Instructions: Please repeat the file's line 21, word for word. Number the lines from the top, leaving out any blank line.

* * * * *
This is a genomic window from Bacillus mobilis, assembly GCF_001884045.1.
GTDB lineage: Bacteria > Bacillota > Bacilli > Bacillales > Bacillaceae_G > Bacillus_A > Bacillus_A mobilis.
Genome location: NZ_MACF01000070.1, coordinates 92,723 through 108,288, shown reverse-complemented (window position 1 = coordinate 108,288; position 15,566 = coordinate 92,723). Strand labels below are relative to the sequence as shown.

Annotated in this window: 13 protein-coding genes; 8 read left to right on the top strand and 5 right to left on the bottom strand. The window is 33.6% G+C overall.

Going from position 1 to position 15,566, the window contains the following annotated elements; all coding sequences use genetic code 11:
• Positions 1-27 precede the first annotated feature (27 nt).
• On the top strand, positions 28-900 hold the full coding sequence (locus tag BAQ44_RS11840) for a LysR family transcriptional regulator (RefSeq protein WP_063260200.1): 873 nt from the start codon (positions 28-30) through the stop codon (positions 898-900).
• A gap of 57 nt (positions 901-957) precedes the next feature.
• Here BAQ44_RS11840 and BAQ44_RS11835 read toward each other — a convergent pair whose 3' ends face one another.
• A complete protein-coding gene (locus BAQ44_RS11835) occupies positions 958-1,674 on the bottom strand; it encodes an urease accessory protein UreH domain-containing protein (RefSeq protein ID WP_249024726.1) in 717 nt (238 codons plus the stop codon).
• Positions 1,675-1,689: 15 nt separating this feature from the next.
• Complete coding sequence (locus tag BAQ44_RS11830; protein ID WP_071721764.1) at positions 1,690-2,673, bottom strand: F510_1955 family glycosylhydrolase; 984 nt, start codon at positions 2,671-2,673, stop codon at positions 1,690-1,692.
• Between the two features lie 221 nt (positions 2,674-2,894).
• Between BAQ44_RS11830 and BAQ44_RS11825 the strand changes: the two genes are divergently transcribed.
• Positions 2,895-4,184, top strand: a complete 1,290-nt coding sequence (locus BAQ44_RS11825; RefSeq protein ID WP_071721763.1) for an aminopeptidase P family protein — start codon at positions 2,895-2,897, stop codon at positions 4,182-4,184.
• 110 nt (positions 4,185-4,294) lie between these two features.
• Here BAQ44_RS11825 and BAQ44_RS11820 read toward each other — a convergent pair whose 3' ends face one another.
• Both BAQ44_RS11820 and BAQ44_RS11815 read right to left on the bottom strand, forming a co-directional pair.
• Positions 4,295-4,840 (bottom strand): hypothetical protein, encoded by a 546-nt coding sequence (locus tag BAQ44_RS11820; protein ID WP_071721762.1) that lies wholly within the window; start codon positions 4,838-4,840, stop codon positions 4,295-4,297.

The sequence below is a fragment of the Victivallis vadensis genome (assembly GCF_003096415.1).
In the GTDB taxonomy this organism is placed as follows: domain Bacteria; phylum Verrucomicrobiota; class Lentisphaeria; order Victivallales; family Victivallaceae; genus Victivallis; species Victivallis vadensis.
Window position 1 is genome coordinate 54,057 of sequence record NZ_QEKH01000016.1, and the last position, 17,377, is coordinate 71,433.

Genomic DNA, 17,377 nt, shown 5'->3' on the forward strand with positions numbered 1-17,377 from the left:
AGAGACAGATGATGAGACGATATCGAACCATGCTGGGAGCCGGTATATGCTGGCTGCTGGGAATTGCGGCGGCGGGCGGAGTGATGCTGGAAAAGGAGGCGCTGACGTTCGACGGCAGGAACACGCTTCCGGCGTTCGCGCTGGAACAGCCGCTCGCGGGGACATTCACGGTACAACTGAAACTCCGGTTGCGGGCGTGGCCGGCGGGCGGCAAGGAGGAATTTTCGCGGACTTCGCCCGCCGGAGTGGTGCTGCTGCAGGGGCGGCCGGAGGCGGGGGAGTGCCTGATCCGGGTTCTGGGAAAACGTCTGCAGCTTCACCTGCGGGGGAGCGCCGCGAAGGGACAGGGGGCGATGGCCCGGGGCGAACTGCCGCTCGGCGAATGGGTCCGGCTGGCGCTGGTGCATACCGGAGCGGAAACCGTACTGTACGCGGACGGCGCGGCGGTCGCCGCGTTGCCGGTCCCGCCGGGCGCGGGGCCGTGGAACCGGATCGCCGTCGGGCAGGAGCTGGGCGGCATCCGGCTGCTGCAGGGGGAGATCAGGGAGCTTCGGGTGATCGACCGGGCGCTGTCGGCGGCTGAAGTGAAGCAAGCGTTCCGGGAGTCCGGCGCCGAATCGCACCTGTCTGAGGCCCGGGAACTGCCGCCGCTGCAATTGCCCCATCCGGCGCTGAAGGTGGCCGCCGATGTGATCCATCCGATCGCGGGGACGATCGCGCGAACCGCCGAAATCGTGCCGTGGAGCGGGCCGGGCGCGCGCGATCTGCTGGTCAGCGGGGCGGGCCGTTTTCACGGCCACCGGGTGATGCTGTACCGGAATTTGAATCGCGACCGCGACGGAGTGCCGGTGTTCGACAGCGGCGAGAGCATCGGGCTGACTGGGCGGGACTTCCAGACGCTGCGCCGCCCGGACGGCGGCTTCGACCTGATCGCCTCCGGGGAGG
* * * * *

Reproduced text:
In the GTDB taxonomy this organism is placed as follows: domain Bacteria; phylum Verrucomicrobiota; class Lentisphaeria; order Victivallales; family Victivallaceae; genus Victivallis; species Victivallis vadensis.